Friday, July 17, 2015

In 2013 there were 458 bicycle crashes in Miami-Dade, up from 234 in 2005

A highly interesting read by Sebastien Lozano & Matthew Toro in Miami Geographic. The numbers appear alarming however the bike culture in Miami has increased greatly along with the population. The article includes 'heat maps' that indicate where the accidents are clustered and you can see the trends over time. The FDOT is very precise with their data in Miami-Dade and wonder if this data is statewide or just for that particular city.

Remember some time ago hearing someone state that West Palm Beach's emphasis on bikeability was going to greatly increase bike accidents and make the public there less safe. There is a calculation that is cited in the article that debunks that notion:
"Taking into account the amount of walking and bicycling, the probability that a motorist will strike an individual person walking or bicycling declines with the roughly −0.6 power of the number of persons walking or bicycling. An individual’s risk while walking in a community with twice as much walking will reduce to 66% (20.4/2 = 2-0.6 = 0.66)."
As the authors explain, if West Palm Beach were to increase its bike ridership by 100% the number of accidents would be projected to increase 33%, not 100%.

Here are two excerpts from the article:
     With regard to the specific neighborhoods most affected by automobile-on-bicycle collisions, one area in particular stands-out as a constant hot spot during the nine year period. Miami Beach is where crashes are overwhelmingly densest.
     The central and southern parts of Coral Gables, near the University of Miami, as well as the City of Miami proper, also experience consistently high crashes levels. Neighborhoods such as Little Havana, Brownsville, Overtown, and central downtown have relatively high crash counts and density levels. On the other hand, some neighborhoods experience relatively fewer crashes. The relationship between neighborhood population density and bicycle crash density is apparent.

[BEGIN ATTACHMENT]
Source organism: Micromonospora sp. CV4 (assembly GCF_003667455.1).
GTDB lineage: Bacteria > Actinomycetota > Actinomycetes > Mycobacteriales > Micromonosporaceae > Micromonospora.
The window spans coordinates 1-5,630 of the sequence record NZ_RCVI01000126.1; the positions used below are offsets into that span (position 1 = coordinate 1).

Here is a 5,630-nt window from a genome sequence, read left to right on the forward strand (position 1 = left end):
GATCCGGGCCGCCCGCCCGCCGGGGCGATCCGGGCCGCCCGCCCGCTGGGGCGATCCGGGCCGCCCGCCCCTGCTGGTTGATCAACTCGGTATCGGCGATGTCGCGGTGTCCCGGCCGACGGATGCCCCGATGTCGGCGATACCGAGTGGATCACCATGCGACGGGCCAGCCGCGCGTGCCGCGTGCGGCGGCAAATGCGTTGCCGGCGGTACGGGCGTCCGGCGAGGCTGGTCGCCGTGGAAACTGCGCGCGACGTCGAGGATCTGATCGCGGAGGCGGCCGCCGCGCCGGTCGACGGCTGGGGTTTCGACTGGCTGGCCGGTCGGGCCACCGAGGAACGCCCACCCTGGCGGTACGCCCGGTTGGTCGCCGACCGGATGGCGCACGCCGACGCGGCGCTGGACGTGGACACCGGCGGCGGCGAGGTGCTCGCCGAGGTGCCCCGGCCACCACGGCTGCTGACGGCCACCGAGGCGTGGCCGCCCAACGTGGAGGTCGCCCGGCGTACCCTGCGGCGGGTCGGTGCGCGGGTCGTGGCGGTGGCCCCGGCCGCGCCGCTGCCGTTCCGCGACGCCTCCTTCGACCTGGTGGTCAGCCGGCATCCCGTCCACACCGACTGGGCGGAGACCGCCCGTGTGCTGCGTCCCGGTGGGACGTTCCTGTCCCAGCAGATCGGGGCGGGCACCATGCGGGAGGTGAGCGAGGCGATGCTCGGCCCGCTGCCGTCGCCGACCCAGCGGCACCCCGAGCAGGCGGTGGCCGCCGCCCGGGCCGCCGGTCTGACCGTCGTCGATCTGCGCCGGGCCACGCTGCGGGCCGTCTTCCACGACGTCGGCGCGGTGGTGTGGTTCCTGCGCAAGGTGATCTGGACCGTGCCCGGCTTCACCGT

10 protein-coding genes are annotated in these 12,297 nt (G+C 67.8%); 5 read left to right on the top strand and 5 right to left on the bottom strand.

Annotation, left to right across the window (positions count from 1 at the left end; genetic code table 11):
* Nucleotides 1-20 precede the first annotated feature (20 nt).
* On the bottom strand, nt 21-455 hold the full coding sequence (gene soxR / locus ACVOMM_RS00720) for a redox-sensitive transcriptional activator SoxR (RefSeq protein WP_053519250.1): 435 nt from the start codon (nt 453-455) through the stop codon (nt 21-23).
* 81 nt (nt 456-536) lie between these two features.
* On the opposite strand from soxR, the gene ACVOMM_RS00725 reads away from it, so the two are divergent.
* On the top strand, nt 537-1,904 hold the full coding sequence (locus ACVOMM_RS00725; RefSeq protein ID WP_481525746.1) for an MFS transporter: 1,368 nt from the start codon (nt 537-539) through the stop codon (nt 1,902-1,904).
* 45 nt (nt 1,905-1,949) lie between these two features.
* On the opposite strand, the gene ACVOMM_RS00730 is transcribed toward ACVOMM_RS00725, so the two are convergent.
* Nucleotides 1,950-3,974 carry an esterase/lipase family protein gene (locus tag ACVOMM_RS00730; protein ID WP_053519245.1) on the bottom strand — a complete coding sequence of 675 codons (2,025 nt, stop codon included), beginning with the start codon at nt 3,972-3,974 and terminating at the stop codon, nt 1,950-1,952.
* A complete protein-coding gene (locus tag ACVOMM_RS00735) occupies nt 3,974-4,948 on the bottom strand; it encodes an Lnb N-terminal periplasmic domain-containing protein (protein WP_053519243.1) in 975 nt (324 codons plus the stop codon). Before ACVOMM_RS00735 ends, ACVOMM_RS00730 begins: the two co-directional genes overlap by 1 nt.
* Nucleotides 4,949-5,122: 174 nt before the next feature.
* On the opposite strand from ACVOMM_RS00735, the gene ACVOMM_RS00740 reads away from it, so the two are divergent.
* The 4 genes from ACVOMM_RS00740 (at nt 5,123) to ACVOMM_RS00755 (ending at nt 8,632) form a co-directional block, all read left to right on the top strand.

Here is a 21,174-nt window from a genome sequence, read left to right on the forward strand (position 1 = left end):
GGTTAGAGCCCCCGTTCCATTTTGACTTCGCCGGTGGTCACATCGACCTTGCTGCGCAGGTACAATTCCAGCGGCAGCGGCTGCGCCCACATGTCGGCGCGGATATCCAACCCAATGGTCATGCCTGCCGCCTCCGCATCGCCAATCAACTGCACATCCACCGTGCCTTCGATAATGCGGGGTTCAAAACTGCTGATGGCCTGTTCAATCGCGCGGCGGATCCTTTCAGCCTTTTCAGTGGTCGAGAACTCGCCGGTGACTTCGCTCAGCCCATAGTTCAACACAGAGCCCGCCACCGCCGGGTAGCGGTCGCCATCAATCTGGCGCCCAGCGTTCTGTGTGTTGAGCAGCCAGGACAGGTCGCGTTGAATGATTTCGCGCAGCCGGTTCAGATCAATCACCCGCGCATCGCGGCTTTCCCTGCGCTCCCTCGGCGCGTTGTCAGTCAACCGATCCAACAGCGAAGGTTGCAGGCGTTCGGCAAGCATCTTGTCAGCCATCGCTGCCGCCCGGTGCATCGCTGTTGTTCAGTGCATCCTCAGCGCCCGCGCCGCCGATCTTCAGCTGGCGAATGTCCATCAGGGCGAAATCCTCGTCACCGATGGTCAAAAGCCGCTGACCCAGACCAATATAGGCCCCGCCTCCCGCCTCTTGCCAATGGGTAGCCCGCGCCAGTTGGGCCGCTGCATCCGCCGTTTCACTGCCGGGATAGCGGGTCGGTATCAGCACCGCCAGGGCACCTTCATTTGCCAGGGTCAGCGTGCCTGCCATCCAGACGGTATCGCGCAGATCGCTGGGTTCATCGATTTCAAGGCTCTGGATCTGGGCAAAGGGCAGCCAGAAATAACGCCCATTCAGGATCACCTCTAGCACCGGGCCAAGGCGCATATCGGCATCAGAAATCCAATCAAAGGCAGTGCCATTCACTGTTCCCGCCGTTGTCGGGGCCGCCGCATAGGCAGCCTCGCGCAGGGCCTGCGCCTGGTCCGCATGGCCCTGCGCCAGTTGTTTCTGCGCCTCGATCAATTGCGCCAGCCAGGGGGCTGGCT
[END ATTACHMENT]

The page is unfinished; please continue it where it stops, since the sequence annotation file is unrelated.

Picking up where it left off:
[and. . .]
     Does this mean it’s becoming even more dangerous to ride a bike in Miami? Not necessarily. [emphasis added]
     That conclusion can’t be made with crash data alone. What’s more important is the ratio of bike crashes to overall bike ridership. It’s plausible that the near doubling of crashes from 2005 to 2013 is due simply to more Miamians taking to the streets on their own two pedal-powered wheels. Without question, the cycling culture in Miami has grown in the last several years, as exemplified by the explosion in popularity of Miami’s monthly Critical Mass event.
Here is an example of a 'heat map' created by the authors to show the clustering of bicycle accidents: